In the end, product marketing should provide useful sales enablement tools such as positioning guides, competitive product analysis, customer profiles, personas, go-to-market plans, pitch decks and collateral. Tools, materials and content like these ensure consistent positioning and pitching throughout an organization.

Without an independent product marketing function, Sales tends to create its own value props, pitch decks and collateral – out of necessity. This results in inconsistent and sometimes inaccurate representations of the products being sold.

Likewise, without product marketing, the product management team risks being stretched between managing the product roadmap, supporting sales and demand generation activities – it’s simply too much for a product management team to accomplish on their own – especially as their talents and skills should be focused on building fantastic, market-ready products.

What points of friction can arise between these teams, and how can that be avoided?

It’s a question of incentives and goals. In recent years, Sales and Marketing teams have increasingly adopted revenue as their primary performance indicator. That’s a fairly straightforward, and systematically important, metric to keep up with.

Product teams, on the other hand, are not usually measured or incentivized by revenue goals; their focus is more on the product roadmap and upcoming deadlines. This misalignment can be a source of friction. Both are important, but they need to work in tandem.

Sometimes, product management roles also encompass product marketing functions – typically in early-stage companies where the product manager is also the creator or founder, or when resources are tight. The two roles work best when they are delineated so each can maximize their impact within their area of expertise.

What are the main challenges for product marketers and the brands they support?

The top challenges I see include:

  • Supporting too many products across too many service lines or verticals.
  • Rapid or constant shifts in prioritization by management.
  • Sales or Marketing getting ahead of Product, especially when it comes to availability or enhancements.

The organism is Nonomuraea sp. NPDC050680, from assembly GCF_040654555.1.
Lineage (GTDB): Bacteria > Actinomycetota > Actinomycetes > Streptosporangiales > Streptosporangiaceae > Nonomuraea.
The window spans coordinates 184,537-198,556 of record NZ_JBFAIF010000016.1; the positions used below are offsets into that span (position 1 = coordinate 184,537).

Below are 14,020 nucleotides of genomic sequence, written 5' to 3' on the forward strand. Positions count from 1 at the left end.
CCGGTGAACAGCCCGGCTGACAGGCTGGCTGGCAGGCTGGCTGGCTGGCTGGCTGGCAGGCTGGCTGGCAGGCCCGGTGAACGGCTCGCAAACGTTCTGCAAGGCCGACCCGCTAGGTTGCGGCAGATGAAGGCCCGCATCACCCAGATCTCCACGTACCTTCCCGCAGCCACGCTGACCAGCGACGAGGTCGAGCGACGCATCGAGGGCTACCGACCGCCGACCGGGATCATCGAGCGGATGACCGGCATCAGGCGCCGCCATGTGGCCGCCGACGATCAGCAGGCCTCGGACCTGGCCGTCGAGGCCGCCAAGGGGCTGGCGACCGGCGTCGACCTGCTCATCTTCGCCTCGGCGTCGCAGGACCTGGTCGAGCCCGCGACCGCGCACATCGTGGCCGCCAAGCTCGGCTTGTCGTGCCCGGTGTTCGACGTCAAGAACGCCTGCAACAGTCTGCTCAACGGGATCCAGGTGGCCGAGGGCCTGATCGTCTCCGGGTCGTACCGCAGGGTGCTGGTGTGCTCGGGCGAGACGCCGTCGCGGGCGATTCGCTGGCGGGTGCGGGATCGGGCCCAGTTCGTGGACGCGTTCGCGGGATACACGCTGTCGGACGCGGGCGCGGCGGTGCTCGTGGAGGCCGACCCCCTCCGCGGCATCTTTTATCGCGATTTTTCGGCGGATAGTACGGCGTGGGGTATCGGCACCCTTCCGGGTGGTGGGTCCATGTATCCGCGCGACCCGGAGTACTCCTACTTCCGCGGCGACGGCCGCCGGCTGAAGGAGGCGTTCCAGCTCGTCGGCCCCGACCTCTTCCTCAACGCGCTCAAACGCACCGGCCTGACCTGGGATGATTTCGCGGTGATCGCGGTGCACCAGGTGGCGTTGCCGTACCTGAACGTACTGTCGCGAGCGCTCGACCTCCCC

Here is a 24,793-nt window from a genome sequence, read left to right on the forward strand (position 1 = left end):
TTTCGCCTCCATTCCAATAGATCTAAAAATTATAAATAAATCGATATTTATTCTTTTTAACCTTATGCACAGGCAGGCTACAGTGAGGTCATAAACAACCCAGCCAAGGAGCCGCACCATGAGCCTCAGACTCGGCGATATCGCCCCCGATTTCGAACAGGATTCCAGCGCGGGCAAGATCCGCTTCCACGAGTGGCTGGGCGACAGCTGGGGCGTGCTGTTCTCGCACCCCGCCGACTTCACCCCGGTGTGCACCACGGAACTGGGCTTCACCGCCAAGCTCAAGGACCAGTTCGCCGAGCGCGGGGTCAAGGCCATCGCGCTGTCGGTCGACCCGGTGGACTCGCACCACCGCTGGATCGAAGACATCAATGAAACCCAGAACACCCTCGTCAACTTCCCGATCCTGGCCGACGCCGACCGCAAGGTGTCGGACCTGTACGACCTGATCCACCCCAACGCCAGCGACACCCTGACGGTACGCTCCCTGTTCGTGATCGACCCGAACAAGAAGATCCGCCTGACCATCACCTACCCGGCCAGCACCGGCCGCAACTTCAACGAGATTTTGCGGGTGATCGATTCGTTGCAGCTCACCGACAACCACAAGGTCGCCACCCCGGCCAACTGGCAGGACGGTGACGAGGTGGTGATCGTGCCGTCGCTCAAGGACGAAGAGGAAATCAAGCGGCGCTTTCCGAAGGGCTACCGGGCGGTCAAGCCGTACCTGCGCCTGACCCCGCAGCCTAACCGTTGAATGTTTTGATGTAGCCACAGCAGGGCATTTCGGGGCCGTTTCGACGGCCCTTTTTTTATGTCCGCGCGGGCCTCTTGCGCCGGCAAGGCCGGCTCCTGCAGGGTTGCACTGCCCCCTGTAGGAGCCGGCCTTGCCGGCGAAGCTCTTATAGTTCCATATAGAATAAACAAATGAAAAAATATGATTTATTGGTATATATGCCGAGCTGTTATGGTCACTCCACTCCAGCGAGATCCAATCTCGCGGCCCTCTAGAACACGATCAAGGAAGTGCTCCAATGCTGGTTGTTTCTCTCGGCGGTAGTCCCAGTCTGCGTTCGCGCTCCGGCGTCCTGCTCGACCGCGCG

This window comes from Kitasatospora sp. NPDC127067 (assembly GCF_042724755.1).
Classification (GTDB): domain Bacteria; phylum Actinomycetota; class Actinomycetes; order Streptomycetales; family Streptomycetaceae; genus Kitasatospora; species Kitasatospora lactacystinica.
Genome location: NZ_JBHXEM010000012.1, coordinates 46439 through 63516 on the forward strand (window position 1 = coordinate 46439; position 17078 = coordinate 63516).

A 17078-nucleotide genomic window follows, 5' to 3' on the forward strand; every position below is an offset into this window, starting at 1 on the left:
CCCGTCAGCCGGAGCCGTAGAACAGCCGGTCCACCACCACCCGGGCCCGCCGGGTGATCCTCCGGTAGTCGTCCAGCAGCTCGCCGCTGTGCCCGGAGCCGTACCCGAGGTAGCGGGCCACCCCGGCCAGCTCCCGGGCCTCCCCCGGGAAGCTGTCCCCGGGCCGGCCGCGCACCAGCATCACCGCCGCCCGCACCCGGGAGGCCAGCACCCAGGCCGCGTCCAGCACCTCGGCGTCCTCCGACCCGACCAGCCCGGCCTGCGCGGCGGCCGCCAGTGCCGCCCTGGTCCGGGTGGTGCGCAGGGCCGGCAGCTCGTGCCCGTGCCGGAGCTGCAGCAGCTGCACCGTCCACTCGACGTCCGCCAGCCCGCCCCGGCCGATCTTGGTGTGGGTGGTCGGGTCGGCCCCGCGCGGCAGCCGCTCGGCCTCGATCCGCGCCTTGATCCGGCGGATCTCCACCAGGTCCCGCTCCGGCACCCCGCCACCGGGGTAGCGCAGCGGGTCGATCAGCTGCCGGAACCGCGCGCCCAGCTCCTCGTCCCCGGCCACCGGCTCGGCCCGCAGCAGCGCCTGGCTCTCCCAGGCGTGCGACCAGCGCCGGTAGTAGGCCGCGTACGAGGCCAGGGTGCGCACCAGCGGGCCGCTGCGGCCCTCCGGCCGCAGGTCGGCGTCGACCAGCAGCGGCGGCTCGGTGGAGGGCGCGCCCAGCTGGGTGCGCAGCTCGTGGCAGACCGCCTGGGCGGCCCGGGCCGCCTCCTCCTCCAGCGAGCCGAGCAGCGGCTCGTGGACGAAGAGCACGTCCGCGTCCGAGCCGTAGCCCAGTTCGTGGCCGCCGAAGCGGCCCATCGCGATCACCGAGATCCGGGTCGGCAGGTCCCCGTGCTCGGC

• Unwillingness to launch a pilot before bringing new products to market.

Ever the positive thinker, here are a few ways I’ve found to overcome these challenges:

  • Staff equal numbers of product managers and product marketers by specific product lines.
  • Communicate clear, consistent priorities from management.
  • Ensure Sales is clear on product availability and the roadmap.
  • Get support from senior leadership about the best launch process and prioritization of products to focus on.

Are you seeing a trend for B2B tech companies to adopt product-led marketing strategies?

Yes and no. If senior leadership has a product management background, then the company will be more product-led in its product management and product marketing strategies and activities. The company is better placed to deliver continuous innovation and outpace its competitors.

On the other hand, if leadership has more of a sales background and is driven by revenue alone, the focus shifts. Product management and product marketing tend to be more reactive, focusing more on deliverables intended to meet a near-term sales goal.

Realize the full potential of product marketing

Product marketing is an integral part of any organization’s growth and success, particularly those looking to scale their business. As Daneen highlighted, product marketers serve as the connective tissue who ensure Product, Sales and Marketing are working in lockstep towards their common goals.

Thank you, Daneen, for sharing your insights and expertise with us! And if you’re interested in learning more about Arketi’s own product marketing practice, contact our CEO Mike Neumeier at or our practice leader Vice President Judson Phillips at

Stay tuned for our next edition of In the Trenches as we share stories and experiences from real-world B2B marketers who are driving revenue and accelerating growth.